Wednesday, 10 August 2011

Cool Snake

If you follow me on twitter you might occasionally see me arguing with Tandleman over various issues. In many ways this is a bit bizarre because I have on more than one occasion had a very enjoyable sociable experience drinking with someone with the name Peter Alexander. Recent discussions have been over naming and shaming individual establishments over their beer serve temperature. Although I remain unconvinced about the value of public naming and shaming on twitter, I agree that there are some shocking examples of poor beer dispense.

Beer should be served at the correct temperature. For cask beer this is generally considered as being around 12 degrees centigrade1. Too cold and flavours can be masked as well as inevitable problems with chill haze. Much worse is the crime of serving beer too warm; the drinking experience is not enjoyable and an otherwise well brewed beer can be ruined as a result.

There is unfortunately a pattern; tied pub estates often have significant care given to the quality of installed equipment. OK, the beer range may not be particularly varied or imaginative, but you can be more certain that the beer is better looked after. There is very good reason for this.

With a tied house the beer sold is entirely supplied through one route to market. It might be a single regional brewer or it may be a PubCo but there is at least a central purchasing route and maximising sales is crucial to the profitability of the owning business. Cellar support is inevitably very good with great care given to maximising the quality of the beer.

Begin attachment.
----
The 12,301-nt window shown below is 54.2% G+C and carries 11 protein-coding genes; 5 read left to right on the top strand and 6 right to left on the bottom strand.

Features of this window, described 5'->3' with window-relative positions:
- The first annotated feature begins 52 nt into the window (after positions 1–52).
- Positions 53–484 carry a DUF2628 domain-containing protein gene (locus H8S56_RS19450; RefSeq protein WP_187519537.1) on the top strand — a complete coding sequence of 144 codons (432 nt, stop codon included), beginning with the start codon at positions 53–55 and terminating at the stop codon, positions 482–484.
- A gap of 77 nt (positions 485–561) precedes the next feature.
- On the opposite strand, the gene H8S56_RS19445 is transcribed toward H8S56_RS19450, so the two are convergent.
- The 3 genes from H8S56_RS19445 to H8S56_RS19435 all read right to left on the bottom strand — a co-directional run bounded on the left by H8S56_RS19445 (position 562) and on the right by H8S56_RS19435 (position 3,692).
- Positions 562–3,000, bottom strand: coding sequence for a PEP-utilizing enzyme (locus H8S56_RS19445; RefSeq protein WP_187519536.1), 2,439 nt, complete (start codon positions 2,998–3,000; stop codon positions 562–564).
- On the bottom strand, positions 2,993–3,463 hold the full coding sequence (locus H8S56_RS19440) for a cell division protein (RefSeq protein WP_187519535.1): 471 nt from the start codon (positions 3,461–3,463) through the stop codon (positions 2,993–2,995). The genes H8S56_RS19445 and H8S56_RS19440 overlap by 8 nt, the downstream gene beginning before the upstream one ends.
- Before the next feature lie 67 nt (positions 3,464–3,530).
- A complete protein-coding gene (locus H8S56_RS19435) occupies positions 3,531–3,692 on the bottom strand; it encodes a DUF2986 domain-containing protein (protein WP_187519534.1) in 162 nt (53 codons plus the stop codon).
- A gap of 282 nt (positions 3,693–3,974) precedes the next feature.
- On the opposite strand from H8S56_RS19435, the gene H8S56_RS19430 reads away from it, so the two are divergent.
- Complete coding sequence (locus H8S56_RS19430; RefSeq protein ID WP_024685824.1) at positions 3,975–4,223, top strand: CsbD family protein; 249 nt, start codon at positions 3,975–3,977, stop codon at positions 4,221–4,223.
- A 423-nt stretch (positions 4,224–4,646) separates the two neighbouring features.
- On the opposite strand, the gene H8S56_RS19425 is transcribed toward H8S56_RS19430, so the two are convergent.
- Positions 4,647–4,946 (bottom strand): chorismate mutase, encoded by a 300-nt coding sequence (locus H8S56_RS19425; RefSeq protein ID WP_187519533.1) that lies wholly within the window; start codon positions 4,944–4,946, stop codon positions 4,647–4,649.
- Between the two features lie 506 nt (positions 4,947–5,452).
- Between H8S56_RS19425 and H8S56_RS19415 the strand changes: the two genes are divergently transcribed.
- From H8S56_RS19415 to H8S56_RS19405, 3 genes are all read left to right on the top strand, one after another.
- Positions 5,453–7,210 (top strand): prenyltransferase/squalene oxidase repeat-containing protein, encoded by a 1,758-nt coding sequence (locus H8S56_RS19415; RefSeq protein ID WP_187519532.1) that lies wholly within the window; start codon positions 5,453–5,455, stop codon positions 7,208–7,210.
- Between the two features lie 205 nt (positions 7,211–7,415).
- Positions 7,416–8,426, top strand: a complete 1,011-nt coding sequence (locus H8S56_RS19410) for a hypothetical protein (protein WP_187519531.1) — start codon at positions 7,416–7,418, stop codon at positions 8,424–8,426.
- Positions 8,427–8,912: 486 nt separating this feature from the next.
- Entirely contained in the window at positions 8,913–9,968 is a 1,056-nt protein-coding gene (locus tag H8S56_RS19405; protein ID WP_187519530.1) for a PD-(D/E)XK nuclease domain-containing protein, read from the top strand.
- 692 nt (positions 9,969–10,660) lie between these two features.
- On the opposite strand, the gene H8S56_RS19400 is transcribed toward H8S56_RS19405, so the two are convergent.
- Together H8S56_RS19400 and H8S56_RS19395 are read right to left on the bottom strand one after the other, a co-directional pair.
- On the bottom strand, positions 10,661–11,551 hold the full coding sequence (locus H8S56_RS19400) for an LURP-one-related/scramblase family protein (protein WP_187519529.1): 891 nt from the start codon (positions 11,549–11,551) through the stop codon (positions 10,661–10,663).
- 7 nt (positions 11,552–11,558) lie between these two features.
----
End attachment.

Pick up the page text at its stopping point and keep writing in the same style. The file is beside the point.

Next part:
By contrast many free houses have poorer investment in cellar equipment and dispense technology. A very noticeable but in my view completely unacceptable omission is, as I think Tandleman put it, "python2 cooling to the point of dispense". This should include jacketed handpulls and carefully regulated circulating cooling water from a dedicated cooler, i.e. NOT from the keg cooling circuit.

OK, the investment might well be significant for a free-house without benefit of a large brewery to supply the technical support and equipment investment, but it will reduce wastage in "pulled through" beer and also inevitably increase the quality of the beer therefore improving the customer experience. I suspect the payback time will be very much shorter than most establishments expect.

Moreover, some of my very favourite beer outlets do suffer from beer serve temperature problems. This results in public naming and shaming of the very places I love. So, perhaps these places could help to prevent Tandleman and I from falling out by thinking about investing a little in dispense equipment?

On Beer, Birra, Bier there is an interesting reflective post on my most recent twitter discussion with Tandleman.

Expensive but very good handpulls can be bought here. Pythons and other such wonderful things can be bought here. Personally I find the technicalities of putting these things together very straightforward, but if your practical skills aren't up to it a good cellar technician shouldn't cost too much.

If any cellar technician tries to tell you that it's OK, it's "trad beer" and doesn't need python cooling, look for someone else.


1personally I think there is an argument for some very light and hoppy beers being served a little cooler and things like strong stouts and barley wines a little warmer. 12 degrees is a good compromise however and I totally reject the excuse some dinosaur cellar-men use to say cask beer should be warm. Cask Marque is one organisation that has set some parameters and this cannot be a bad thing.

2A python is a thermally lagged bundle of pipes that includes a flow and return cooling circuit. It's really good at keeping beer at the right temperature from the cellar right to your glass. Generally, if beer is too warm, it is highly likely that this technology is not in use, or it's broken.


Eddie86 said...

I personally don't like them from a barman's point of view. Because of the narrow lines, the 1 I had installed as a trial needed a flojet.

The end result was the beer would come out of the pump at the same speed, regardless of the speed you pulled the pump.

On traditional lines, you have more of a 'feel' for the rate of flow, making topping up easier and resulting in less ullage.

HardKnott Dave said...